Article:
When you think of Van Gogh, thoughts of a painter plagued by mental problems likely come to mind. If the crazed way Kirk Douglas played him in the ’56 biopic “Lust for Life” didn’t inform you, certainly last year’s show at the Van Gogh Museum titled “On the Verge of Insanity” nailed the image.

But a new show at the Van Gogh Museum will have you re-thinking the image that the movie and museum planted in your mind. The show, titled “The Potato Eaters, Mistake or Masterpiece?” presents letters and never-seen-before preparatory sketches that make plain that Van Gogh was a careful planner who knew exactly what he was doing.

And he didn’t hesitate to record his plans in both words and pictures.

The painting was lambasted by Van Gogh’s friend and fellow painter Anthon van Rappard, who faulted the figures’ proportion saying in a letter, “you can do better than this.” He disagreed and wrote to his sister that "The Potato Eaters" was one of the best things he’d ever done.

Best laid plans

Wanting to make another version on the same subject makes the artist's point that he deemed the work a success. Many painters make variations of their favorite works. Monet, for example, painted his pictures of Haystacks dozens of times.

Unaccountably, the museum’s tagline for the show title – “Mistake or Masterpiece?” calls Van Gogh’s careful planning into question.

This, even though his letters make it so pristinely clear that he knew what he was about.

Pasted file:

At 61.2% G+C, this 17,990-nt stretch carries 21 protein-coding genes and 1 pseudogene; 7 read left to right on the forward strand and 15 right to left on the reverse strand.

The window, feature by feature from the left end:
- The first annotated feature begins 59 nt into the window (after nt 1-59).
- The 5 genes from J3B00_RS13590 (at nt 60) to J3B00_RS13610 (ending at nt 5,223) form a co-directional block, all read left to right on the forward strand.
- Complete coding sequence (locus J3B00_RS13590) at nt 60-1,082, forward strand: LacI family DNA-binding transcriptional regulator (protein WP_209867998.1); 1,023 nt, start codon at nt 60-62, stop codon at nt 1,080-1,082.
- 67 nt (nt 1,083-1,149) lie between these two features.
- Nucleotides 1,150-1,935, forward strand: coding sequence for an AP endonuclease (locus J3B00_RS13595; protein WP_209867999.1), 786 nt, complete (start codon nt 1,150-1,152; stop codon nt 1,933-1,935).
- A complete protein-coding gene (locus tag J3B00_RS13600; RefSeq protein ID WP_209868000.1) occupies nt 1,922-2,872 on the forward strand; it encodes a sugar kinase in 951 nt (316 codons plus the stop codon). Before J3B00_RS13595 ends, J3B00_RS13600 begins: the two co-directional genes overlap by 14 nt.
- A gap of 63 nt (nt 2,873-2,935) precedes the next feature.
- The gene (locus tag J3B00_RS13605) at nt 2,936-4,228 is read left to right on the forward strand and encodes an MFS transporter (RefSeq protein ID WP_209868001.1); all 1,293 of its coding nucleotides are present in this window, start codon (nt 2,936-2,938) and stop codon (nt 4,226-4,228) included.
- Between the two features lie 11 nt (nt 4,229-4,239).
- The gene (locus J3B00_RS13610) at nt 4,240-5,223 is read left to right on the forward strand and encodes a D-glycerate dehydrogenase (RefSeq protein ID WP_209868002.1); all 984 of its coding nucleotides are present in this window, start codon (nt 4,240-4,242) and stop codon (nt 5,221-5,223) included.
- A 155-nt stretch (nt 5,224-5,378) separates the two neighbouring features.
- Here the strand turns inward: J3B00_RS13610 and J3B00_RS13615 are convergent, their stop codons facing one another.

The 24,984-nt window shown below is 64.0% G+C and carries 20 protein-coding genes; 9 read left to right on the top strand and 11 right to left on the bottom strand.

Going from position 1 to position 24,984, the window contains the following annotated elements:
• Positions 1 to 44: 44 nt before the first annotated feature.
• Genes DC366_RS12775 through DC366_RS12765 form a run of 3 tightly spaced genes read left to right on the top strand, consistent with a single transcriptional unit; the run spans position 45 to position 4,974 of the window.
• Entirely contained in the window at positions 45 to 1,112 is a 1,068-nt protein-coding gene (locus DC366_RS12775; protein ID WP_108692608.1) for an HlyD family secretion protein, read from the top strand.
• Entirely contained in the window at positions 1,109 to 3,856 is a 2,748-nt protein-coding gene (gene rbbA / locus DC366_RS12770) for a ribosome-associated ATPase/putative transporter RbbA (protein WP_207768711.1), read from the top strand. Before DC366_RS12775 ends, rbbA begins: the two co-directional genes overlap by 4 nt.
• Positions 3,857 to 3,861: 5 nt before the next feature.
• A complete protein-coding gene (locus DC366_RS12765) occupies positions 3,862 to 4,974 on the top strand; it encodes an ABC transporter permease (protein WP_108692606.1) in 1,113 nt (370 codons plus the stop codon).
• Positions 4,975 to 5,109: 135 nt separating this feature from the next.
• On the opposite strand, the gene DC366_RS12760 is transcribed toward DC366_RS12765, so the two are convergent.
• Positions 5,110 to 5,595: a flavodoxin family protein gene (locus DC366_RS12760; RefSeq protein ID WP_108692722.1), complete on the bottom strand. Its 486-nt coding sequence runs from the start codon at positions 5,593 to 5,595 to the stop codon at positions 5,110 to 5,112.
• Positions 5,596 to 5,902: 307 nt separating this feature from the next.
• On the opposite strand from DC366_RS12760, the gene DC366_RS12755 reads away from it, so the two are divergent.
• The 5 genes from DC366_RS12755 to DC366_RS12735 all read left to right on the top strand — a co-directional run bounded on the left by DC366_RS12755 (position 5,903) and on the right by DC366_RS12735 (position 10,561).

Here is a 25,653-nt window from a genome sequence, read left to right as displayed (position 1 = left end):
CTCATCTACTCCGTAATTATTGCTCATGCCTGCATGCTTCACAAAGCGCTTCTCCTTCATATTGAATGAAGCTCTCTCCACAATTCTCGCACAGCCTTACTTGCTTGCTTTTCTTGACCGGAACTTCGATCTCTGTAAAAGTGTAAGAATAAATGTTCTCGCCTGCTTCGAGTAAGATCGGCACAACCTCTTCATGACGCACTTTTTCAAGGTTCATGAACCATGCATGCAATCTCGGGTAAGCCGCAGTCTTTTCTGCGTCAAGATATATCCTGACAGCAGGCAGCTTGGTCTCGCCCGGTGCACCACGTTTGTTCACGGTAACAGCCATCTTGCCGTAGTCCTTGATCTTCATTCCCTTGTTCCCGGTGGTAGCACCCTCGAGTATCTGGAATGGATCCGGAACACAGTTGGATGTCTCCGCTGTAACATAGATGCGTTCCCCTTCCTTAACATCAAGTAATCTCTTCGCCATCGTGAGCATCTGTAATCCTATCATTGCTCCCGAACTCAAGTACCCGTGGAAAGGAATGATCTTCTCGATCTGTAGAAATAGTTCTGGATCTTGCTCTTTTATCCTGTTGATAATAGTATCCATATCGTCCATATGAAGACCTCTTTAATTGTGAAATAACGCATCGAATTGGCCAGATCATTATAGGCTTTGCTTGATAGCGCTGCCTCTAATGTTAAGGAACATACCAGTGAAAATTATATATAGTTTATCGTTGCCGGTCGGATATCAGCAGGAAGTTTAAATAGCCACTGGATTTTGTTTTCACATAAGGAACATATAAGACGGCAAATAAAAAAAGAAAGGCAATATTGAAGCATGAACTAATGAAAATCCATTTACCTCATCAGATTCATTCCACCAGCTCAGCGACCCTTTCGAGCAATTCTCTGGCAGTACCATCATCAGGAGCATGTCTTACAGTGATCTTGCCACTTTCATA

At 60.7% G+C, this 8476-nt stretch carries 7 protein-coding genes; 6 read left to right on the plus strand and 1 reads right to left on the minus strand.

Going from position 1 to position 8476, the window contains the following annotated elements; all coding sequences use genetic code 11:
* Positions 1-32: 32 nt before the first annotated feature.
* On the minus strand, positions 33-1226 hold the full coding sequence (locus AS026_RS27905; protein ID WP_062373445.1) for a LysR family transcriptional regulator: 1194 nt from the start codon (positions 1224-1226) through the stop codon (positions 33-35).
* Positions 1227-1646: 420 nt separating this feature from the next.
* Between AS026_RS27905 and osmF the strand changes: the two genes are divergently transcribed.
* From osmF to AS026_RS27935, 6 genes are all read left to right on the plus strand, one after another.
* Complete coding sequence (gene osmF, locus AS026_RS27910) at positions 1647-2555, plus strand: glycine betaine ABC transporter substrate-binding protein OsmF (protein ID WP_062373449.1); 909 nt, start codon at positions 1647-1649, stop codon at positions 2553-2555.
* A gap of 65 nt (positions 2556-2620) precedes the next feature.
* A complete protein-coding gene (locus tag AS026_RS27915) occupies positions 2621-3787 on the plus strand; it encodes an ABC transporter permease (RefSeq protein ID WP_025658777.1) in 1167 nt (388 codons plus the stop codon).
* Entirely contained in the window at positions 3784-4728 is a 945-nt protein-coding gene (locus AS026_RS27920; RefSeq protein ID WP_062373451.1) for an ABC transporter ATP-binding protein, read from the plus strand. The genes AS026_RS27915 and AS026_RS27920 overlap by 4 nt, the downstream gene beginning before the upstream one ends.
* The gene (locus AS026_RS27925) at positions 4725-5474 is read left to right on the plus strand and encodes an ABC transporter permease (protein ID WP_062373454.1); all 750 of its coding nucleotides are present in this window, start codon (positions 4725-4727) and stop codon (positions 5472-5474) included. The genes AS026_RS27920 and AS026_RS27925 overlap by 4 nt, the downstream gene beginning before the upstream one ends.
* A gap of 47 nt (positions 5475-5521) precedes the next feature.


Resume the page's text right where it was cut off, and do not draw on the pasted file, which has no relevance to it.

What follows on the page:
Reacting to his friend Anton van Rappard’s criticism about the proportion of his figures, the artist wrote to his brother: “What I’m trying to get is not a hand but the gesture, not a mathematically correct head but the overall expression.”

Bregje Gerritse, the exhibit curator told The Guardian: “I really like that Van Gogh stands behind his own work.” So what’s with the questioning show title?

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Written proof

This is not the first time this museum has made the painter out to be something he’s not. I’m thinking of its show title last year that cast him as a madman, "On the Verge of Insanity." It’s as if this exhibit hall thinks that if audiences saw the artist as a careful thinker, they will lose interest.

How else to explain the museum’s disregard of research published in 2011 that indicated Van Gogh didn’t kill himself.

Instead, he was murdered. His biographers Steven Naileh and Greg White Smith offered evidence that he was shot by teasing teens.

Rather than acknowledge that finding, the museum continues to paint the artist as unstable. A museum spokesman even went so far as to tell The Guardian that the look of Van Gogh’s gloomy-looking self-portraits "is often found in patients suffering from depression and psychosis.”

But here’s the thing. This museum's current show of the artist’s preparatory drawings for "The Potato Eaters" unwittingly proves that he was not suicidal. It was the month he died when he wrote to Theo enthusing about making another version of a favorite picture. Not the words of someone about to take his own life.